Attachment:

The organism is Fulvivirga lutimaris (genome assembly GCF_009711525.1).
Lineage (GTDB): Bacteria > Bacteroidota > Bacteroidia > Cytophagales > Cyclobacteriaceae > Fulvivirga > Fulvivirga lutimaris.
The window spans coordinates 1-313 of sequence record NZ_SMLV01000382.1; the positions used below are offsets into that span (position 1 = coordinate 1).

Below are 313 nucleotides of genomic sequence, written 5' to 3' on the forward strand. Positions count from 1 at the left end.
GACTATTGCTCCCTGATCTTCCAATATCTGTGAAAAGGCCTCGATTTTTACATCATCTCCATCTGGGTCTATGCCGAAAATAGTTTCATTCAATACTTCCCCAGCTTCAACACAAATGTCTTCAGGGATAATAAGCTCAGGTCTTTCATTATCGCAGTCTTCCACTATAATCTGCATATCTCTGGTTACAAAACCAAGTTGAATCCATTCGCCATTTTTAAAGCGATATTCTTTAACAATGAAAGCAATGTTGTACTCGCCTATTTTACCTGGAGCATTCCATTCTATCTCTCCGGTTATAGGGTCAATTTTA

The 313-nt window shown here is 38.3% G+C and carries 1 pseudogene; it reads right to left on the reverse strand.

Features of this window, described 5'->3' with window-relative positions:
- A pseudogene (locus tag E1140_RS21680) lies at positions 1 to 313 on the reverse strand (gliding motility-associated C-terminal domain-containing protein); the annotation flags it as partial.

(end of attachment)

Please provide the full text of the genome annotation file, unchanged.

The organism is Fulvivirga lutimaris (genome assembly GCF_009711525.1).
Lineage (GTDB): Bacteria > Bacteroidota > Bacteroidia > Cytophagales > Cyclobacteriaceae > Fulvivirga > Fulvivirga lutimaris.
The window spans coordinates 1-313 of sequence record NZ_SMLV01000382.1; the positions used below are offsets into that span (position 1 = coordinate 1).

Below are 313 nucleotides of genomic sequence, written 5' to 3' on the forward strand. Positions count from 1 at the left end.
GACTATTGCTCCCTGATCTTCCAATATCTGTGAAAAGGCCTCGATTTTTACATCATCTCCATCTGGGTCTATGCCGAAAATAGTTTCATTCAATACTTCCCCAGCTTCAACACAAATGTCTTCAGGGATAATAAGCTCAGGTCTTTCATTATCGCAGTCTTCCACTATAATCTGCATATCTCTGGTTACAAAACCAAGTTGAATCCATTCGCCATTTTTAAAGCGATATTCTTTAACAATGAAAGCAATGTTGTACTCGCCTATTTTACCTGGAGCATTCCATTCTATCTCTCCGGTTATAGGGTCAATTTTA

The 313-nt window shown here is 38.3% G+C and carries 1 pseudogene; it reads right to left on the reverse strand.

Features of this window, described 5'->3' with window-relative positions:
- A pseudogene (locus tag E1140_RS21680) lies at positions 1 to 313 on the reverse strand (gliding motility-associated C-terminal domain-containing protein); the annotation flags it as partial.